She emphasized that China has only offered a new option to countries that seek rapid development while retaining their independence, “but this does not mean that China’s model and ideology are to be exported.”

 

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4 thoughts on “China and the Munich Security Conference

  1. Dear Roland,

    I found these interesting quote which you mind find interesting;

    “Maybe I’ll say something that someone might dislike, but that’s the way I see it. […] First of all, faith has always accompanied us, becoming stronger every time our country, our people, have been through hard times. […] There were those years of militant atheism when priests were eradicated, churches destroyed, but at the same time a new religion was being created. Communist ideology is very similar to Christianity, in fact: freedom, equality, brotherhood, justice – everything is laid out in the Holy Scripture, it’s all there. And the code of the builder of communism? This is sublimation, it’s just such a primitive excerpt from the Bible, nothing new was invented.”

    “Look, Lenin was put in a mausoleum. How is this different from the relics of saints for Orthodox Christians and just for Christians? When they say that there’s no such tradition in Christianity, well, how come, go to Athos and take a look, there are relics of the saints there, and we have holy relics here.”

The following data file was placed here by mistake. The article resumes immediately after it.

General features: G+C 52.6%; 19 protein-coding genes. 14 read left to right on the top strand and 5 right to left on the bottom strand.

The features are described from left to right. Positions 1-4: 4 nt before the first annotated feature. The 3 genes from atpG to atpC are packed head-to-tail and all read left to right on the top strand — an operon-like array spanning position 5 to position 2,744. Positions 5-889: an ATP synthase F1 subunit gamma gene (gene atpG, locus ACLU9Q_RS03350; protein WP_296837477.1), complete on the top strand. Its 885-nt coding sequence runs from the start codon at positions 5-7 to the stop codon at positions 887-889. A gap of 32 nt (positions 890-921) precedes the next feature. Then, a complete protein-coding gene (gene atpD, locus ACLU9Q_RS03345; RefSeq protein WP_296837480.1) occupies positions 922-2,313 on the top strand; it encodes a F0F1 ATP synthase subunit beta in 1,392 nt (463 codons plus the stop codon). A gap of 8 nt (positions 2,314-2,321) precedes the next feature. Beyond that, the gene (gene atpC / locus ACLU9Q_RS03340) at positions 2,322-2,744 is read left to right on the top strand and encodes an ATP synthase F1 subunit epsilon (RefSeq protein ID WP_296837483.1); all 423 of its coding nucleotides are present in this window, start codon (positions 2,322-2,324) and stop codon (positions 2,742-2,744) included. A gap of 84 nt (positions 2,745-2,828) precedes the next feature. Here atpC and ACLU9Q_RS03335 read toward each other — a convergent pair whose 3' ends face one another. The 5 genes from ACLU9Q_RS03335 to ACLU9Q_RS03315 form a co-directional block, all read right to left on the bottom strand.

– Russian President Vladimir Putin

    “I think these words of the president very effectively and reasonably smooth out the acute angles around the theme of the mausoleum. […] [C]ommunists and all the leftist patriotic forces [in Russia] understand that communism is close to Christianity as much as the form of capitalism that exists in our country and our economy today is far from Christianity.”
    – Ivan Melnikov, Deputy Chairman of the State Duma;

    Source: https://www.rt.com/news/415883-putin-communist-ideology-christianity/

    Regards,
    Jackson

    1. Putin’s comments – in various versions – have been made at least since Berdyaev more than a century ago. The problem is that assume ‘communism is’ position rather a ‘communism is like’ or ‘communism is analogous to’. But then we could also say ‘capitalism is analogous to religion’ or ‘liberalism is analogous to’ and so on. Melnikov’s observation is more interesting, since it touches on a hypothesis that Eastern Orthodox Christianity has greater affinity with Russian communism.

  2. I read the text and I did see it as an attack on China and anyone who wants to stand outside of or in opposition to US-led imperialism, with Europe as junior partner or number-one flunky. It just sounded like more of the same mealy-mouthed bullshit we hear from bourgeois politicians all the time to me.

    1. Agreed. Overall it is a sickly piece, extolling what the world has ‘learnt’ from the USA and lamenting its decline. There is good reason for Fu Ying to make her point, but I was also looking at Gabriel’s speech for some other signals.